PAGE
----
Equipment: HP5+ 400 ASA, Rollei 35

Light conditions and subject: Sunbather in grass surrounded by trees but with Sun in clouds fairly overhead, sometimes in some shadow. Bright day but with sky covered by white cloud (clouds acting like big diffuser). I'd estimate an EV between 11 and 13.

What I did: I was an idiot. Light meter showed that for 1/125 seconds I should use around f4. Sometimes it went below that to f3.5 and no higher than f5 when I dropped to 1/60 seconds. I consistently shot what the light meter recommended (only afterwards did I think that it didn't seem right for the conditions and changed the battery).

In terms of EV values I think I exposed for 9 when it should have been 11, and exposed for about 10, when it should have been 12-13.

Questions: Should I push my film? If I do, how much more grain am I likely to get?

Any other experiences, thoughts and advice are much appreciated!

Edit: I've realised that in effect what I did was pull my film from 400 to 50. Maybe someone has tried this before?


3 Answers 3


If you've overexposed, you want to pull rather than push your film.

Film pushing involves developing to higher than normal contrast, which causes a given exposure to produce more density. Since this is proportional to exposure, exposures barely recordable move up to low-mid tones, middle exposures move up to high-mid, and highlight level exposures "block up" -- becoming too dense to print by the old optical, silver-gelatin methods.

In your case, with film that has received a bunch of extra light, you need to do the opposite. By developing less than usual, you'll keep your overexposed highlights from blocking up, and preserve your ability to print or scan negatives that would otherwise be too dense.

In fact, what you did (exposing by two extra EV over what should have been correct) is often done intentionally by photographers, in order to obtain good shadow detail, with reduced development then applied to tame the highlights.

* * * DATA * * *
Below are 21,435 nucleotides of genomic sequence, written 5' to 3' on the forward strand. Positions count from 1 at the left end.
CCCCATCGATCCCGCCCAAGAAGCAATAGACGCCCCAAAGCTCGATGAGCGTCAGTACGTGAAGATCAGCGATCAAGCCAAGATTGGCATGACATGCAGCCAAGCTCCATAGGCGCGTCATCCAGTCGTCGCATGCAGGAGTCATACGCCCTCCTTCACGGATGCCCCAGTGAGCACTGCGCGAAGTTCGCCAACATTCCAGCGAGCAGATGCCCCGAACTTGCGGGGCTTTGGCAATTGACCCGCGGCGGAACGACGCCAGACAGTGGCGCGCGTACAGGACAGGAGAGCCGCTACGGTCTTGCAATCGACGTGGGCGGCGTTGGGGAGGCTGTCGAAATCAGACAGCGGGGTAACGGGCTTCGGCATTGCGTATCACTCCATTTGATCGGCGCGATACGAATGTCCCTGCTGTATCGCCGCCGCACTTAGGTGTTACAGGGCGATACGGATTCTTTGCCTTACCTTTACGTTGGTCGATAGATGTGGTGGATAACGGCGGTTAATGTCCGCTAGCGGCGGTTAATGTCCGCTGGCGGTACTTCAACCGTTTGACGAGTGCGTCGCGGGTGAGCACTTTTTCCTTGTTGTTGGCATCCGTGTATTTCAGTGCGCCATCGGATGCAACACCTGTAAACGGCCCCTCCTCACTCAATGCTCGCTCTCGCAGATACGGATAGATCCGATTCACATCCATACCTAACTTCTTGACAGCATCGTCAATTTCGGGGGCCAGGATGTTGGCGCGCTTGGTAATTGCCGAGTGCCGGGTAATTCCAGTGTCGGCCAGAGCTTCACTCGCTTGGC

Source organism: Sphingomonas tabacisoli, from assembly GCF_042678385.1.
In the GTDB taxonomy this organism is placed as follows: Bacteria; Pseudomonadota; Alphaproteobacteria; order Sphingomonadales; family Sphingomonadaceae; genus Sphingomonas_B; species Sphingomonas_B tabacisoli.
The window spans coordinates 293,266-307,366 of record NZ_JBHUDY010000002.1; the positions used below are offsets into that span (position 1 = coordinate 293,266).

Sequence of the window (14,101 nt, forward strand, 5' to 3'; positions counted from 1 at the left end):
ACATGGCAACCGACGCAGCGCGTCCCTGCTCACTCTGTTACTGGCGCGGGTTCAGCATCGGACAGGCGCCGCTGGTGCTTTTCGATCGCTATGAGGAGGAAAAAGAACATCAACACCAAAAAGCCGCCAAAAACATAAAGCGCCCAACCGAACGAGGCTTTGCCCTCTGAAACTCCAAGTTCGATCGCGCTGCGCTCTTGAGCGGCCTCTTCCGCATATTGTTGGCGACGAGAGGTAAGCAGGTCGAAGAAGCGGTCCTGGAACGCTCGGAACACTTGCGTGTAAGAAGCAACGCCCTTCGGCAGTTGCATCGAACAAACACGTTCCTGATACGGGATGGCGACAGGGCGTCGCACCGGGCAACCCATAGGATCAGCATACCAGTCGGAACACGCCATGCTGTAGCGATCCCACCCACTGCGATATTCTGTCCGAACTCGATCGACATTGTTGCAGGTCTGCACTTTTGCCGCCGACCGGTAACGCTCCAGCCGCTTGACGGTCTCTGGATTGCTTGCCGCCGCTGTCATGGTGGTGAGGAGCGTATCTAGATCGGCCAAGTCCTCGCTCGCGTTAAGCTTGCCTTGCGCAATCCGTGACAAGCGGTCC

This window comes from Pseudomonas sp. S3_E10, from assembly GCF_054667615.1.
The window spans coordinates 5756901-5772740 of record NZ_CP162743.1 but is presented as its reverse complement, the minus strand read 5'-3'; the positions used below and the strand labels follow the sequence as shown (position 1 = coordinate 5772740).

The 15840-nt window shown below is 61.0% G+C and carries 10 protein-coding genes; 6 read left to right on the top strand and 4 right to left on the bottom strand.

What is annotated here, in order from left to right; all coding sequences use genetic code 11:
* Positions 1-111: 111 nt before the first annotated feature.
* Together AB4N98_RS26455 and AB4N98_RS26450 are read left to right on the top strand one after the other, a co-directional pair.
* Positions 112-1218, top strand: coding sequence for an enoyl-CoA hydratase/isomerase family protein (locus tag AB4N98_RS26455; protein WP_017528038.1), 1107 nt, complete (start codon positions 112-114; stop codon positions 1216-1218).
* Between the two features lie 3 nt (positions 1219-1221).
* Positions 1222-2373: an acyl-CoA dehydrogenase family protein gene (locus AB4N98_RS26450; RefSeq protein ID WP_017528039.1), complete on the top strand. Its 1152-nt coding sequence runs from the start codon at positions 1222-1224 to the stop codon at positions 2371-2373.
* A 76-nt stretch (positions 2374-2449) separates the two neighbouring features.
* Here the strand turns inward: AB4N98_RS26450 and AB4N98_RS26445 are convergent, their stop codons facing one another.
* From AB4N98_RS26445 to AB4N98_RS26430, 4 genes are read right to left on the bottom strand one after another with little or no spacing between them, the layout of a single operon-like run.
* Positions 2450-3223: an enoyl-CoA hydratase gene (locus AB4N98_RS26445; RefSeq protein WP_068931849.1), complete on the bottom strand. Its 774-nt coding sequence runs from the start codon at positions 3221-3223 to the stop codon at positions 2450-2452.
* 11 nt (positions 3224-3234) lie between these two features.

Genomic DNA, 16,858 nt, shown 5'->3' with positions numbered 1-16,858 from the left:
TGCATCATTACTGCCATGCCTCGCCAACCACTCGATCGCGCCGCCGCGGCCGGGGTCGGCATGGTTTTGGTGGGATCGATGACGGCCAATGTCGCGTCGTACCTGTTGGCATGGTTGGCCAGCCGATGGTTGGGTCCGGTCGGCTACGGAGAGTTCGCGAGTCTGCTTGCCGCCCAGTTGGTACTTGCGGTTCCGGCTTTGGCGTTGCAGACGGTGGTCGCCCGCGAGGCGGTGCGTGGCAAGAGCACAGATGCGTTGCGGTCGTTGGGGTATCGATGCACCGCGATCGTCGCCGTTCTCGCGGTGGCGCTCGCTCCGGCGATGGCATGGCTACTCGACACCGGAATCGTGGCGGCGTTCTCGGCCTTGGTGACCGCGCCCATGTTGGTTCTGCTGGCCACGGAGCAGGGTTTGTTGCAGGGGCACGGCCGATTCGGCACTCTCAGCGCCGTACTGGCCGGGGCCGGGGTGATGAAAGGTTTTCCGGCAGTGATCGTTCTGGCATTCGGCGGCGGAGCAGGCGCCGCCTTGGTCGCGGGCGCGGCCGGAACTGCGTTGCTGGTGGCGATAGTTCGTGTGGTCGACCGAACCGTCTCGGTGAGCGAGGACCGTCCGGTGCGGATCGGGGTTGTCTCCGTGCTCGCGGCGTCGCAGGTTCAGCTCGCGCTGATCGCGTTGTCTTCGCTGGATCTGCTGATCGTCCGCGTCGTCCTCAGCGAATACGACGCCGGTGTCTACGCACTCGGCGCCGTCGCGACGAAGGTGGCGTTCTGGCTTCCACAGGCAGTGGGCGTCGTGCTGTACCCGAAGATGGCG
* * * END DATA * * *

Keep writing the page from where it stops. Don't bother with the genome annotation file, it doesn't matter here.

Fortunately, there are published developing times for HP5+ at EI ranging from 100 (which is about what you actually gave) up to 1600 or more. Just look up the correct time for your chosen developer for HP5+ at EI 100, and develop that way -- you may find you like the result enough to do it intentionally on a regular basis.


When people say they "push" their film, what they almost always mean is that they "pulled" exposure (i.e. underexposed) and as a result the film needs to be "push processed".

Since you "pushed" exposure, you need pull processing to compensate. That is, if you think you overexposed by about two stops, then under develop by about two stops.

For more, please see:
Overexposing and pushing in a roll of film, can they compensate each other?
What kind of appearance can I expect if I both overexpose and push film?
Overexpose film in camera, then push process?
If I push film can I keep all other settings such as aperture and shutter speed the same or do I have to change them as well in some way?


ISO 100 (EV9/EV11;EV10/EV12) is w/in the exposure latitude of HP5 (many rate it at ISO 200 normally), you don't really need to adjust the developing time at all (you'll just get higher contrast results)... but if you decide to, I wouldn't go much more than 1 stop.

  • 2
    \$\begingroup\$ For overexposed film, pushing is the wrong thing... \$\endgroup\$
    – Zeiss Ikon
    Jul 7, 2021 at 18:08
  • 1
    \$\begingroup\$ corrected...... \$\endgroup\$ Jul 7, 2021 at 18:25

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